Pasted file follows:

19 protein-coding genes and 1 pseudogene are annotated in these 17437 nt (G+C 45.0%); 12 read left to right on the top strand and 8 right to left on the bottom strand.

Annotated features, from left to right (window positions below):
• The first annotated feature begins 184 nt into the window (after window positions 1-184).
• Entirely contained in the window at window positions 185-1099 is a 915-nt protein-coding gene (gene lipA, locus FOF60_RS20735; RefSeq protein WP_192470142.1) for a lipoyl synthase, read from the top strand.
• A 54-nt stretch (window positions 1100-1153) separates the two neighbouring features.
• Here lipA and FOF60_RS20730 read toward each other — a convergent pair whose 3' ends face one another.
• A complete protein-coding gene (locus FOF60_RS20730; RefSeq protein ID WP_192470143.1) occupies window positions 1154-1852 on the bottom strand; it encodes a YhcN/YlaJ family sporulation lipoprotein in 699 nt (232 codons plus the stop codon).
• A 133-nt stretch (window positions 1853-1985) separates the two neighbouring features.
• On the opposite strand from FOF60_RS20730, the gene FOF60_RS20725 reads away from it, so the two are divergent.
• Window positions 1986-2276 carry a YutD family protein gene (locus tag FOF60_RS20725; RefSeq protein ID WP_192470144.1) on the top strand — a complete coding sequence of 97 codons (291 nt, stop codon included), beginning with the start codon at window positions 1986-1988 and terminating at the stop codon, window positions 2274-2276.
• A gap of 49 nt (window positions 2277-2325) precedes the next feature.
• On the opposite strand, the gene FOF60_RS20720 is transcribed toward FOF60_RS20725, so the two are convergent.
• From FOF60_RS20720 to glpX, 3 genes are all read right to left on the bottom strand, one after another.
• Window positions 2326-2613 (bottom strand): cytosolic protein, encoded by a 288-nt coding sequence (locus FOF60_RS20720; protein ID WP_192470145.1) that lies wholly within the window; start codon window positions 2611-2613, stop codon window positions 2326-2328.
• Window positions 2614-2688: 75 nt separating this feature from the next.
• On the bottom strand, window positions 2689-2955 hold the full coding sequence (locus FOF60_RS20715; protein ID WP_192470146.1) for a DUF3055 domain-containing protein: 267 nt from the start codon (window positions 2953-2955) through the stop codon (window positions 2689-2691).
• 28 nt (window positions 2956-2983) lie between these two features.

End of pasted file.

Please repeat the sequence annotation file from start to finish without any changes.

19 protein-coding genes and 1 pseudogene are annotated in these 17437 nt (G+C 45.0%); 12 read left to right on the top strand and 8 right to left on the bottom strand.

Annotated features, from left to right (window positions below):
• The first annotated feature begins 184 nt into the window (after window positions 1-184).
• Entirely contained in the window at window positions 185-1099 is a 915-nt protein-coding gene (gene lipA, locus FOF60_RS20735; RefSeq protein WP_192470142.1) for a lipoyl synthase, read from the top strand.
• A 54-nt stretch (window positions 1100-1153) separates the two neighbouring features.
• Here lipA and FOF60_RS20730 read toward each other — a convergent pair whose 3' ends face one another.
• A complete protein-coding gene (locus FOF60_RS20730; RefSeq protein ID WP_192470143.1) occupies window positions 1154-1852 on the bottom strand; it encodes a YhcN/YlaJ family sporulation lipoprotein in 699 nt (232 codons plus the stop codon).
• A 133-nt stretch (window positions 1853-1985) separates the two neighbouring features.
• On the opposite strand from FOF60_RS20730, the gene FOF60_RS20725 reads away from it, so the two are divergent.
• Window positions 1986-2276 carry a YutD family protein gene (locus tag FOF60_RS20725; RefSeq protein ID WP_192470144.1) on the top strand — a complete coding sequence of 97 codons (291 nt, stop codon included), beginning with the start codon at window positions 1986-1988 and terminating at the stop codon, window positions 2274-2276.
• A gap of 49 nt (window positions 2277-2325) precedes the next feature.
• On the opposite strand, the gene FOF60_RS20720 is transcribed toward FOF60_RS20725, so the two are convergent.
• From FOF60_RS20720 to glpX, 3 genes are all read right to left on the bottom strand, one after another.
• Window positions 2326-2613 (bottom strand): cytosolic protein, encoded by a 288-nt coding sequence (locus FOF60_RS20720; protein ID WP_192470145.1) that lies wholly within the window; start codon window positions 2611-2613, stop codon window positions 2326-2328.
• Window positions 2614-2688: 75 nt separating this feature from the next.
• On the bottom strand, window positions 2689-2955 hold the full coding sequence (locus FOF60_RS20715; protein ID WP_192470146.1) for a DUF3055 domain-containing protein: 267 nt from the start codon (window positions 2953-2955) through the stop codon (window positions 2689-2691).
• 28 nt (window positions 2956-2983) lie between these two features.